Our angle-setting guide.
Every time we get questions about our setting jigs, I joke that I’m going to start making them to sell. Had I done it years ago, I could probably now afford that paint job my house needs…or at least afford some fancy cat treats!
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The questions have ticked up recently, due to the publication Christopher Schwarz’s book “Sharpen This.” But I still can’t bring myself to make these jigs, ’cause it’s so easy to make your own. But also because different honing guides require different placement of the blocks (it has to do with how far the blade projects)… and I don’t have time to make these for every guide out there. So here’s how to make the one we use, for our Lie-Nielsen honing guides:
Screw two pieces of ultra-high molecular weight polyethylene (UHMW) to a block of plywood. Done. No magnets. No magic.
OK, OK…here are a few more particulars:
The 1/2″-thick plywood block is 4-1/4″ long x 2-1/8″ wide. (Other sizes would work.) We like plywood because it is unlikely to warp as much as solid wood.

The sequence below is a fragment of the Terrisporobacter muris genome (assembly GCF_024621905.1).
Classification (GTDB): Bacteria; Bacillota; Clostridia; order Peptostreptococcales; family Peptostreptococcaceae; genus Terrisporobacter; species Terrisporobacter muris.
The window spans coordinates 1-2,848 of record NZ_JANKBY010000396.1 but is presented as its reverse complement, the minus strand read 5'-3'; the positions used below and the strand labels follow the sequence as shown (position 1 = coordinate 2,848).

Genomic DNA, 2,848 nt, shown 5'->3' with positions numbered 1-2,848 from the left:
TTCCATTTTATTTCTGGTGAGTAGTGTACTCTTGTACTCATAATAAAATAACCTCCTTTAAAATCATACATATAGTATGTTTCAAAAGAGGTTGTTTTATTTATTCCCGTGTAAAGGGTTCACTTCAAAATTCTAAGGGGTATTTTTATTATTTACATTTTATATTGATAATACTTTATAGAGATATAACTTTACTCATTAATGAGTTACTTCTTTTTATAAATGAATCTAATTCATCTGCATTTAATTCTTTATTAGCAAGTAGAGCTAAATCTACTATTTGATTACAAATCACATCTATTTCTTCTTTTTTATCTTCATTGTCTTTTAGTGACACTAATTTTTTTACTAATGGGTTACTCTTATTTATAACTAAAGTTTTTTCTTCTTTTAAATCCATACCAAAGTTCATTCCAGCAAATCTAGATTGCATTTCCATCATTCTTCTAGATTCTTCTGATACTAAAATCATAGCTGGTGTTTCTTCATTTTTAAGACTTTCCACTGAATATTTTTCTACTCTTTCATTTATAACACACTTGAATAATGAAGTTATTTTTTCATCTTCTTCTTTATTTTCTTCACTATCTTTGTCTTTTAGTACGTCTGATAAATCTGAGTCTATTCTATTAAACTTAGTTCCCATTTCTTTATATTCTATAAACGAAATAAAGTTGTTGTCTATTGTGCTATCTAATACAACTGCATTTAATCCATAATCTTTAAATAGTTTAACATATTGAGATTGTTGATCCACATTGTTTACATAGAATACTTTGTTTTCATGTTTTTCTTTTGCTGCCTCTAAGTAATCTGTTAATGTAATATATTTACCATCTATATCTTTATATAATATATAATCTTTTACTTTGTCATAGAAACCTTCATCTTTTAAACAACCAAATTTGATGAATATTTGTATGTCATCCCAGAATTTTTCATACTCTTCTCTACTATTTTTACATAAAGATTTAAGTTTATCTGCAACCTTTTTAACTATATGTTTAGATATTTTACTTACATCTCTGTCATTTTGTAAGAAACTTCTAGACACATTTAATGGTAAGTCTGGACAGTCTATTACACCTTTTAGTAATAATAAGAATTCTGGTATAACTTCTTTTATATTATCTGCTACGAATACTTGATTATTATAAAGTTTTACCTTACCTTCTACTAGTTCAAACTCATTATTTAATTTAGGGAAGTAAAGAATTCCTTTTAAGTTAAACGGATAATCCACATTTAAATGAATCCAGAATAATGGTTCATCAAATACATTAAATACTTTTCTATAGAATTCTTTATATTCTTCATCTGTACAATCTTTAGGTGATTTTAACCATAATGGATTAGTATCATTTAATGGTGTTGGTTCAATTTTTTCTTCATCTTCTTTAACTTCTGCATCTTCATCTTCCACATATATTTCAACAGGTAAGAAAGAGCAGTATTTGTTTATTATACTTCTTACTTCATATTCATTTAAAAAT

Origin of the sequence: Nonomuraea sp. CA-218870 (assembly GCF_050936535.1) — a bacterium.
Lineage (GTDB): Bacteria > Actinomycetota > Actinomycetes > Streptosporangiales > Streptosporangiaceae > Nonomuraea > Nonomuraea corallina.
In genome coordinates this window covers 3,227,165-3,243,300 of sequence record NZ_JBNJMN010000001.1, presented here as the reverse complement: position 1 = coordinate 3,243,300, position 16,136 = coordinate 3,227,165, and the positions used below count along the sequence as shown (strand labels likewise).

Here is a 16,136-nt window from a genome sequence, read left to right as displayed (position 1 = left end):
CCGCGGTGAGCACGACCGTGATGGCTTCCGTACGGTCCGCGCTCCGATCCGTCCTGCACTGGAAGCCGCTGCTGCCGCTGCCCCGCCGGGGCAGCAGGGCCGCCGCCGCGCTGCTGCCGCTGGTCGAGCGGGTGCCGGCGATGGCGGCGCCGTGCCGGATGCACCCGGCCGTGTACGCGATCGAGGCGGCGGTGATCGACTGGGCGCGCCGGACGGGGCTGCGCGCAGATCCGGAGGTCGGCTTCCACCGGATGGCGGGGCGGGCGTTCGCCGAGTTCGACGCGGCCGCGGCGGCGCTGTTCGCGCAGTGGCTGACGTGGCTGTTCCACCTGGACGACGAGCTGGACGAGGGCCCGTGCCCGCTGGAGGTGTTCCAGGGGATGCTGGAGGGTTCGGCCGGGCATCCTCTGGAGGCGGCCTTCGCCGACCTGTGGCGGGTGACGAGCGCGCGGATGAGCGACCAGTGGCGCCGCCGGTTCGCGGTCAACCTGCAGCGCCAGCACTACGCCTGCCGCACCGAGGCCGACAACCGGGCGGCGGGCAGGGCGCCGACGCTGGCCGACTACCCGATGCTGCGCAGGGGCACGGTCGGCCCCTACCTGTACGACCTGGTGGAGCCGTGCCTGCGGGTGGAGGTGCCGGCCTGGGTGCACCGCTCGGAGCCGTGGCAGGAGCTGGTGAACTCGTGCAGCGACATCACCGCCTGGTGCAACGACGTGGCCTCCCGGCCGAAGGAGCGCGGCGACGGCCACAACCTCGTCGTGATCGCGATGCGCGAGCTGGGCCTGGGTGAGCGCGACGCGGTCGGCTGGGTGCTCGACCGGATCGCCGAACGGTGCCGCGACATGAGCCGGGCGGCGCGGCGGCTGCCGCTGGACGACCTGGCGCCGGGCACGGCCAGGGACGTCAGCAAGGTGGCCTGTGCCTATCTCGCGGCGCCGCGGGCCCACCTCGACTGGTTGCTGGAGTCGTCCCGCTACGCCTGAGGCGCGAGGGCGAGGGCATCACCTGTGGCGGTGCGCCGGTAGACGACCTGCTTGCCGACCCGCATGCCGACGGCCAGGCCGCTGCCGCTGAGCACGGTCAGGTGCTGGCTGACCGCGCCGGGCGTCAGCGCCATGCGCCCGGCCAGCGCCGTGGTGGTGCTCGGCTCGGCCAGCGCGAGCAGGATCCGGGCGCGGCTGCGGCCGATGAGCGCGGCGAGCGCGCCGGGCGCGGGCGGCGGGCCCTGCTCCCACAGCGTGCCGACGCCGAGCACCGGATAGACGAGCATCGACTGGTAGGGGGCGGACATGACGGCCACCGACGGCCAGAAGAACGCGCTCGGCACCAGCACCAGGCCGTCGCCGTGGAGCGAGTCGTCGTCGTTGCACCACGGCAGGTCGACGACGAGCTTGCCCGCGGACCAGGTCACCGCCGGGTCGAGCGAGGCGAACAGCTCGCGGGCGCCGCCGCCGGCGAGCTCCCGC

The 1/4″-thick UHWM plastic is left over from another project – but it’s the perfect thing for this. It doesn’t get munged up as easily as a block of wood when you register a blade against it, so it lasts a lot longer. The two little blocks of UHWM are 1″ wide x 1-1/8″ long.
The plastic is screwed in place with brass screws, because they won’t rust.
The 35° block is 7/8″ from the front edge; the 30° block is 1-5/32″ from the front edge.
Those are the only two angles at which we hone/polish 99 percent of our edge tools (and really, we mostly use only the 35°). But if you want a lot of angle choices on your jig, Lie-Nielsen Toolworks has a free download for a fancy one. But we don’t do fancy when it comes to tool sharpening – ’cause making them dull is a lot more fun.
But what if you don’t have a Lie-Nielsen honing guide, or you want different angles? Well, you’ll just have to figure out the proper projection to get the setting block in the right place. Here are two ways to do that.
Put a blade in your guide, then put a Tilt Box on the blade and register the bevel against a flat surface. Adjust the guide until the readout matches your goal angle. Tighten the guide, then measure the distance from the body of the guide to the end of the blade. That’s the distance from the guide’s body the setting block should be secured to the setting jig’s base.
The Tilt Box II in use.
Or put a blade in your guide and register the existing bevel against a flat surface. Put a protractor upright on that same flat surface. Align the business end of the blade with the center of a protractor (make sure the 0° on said protractor is on the edge – they aren’t all). Adjust the guide until the angle matches the one you want.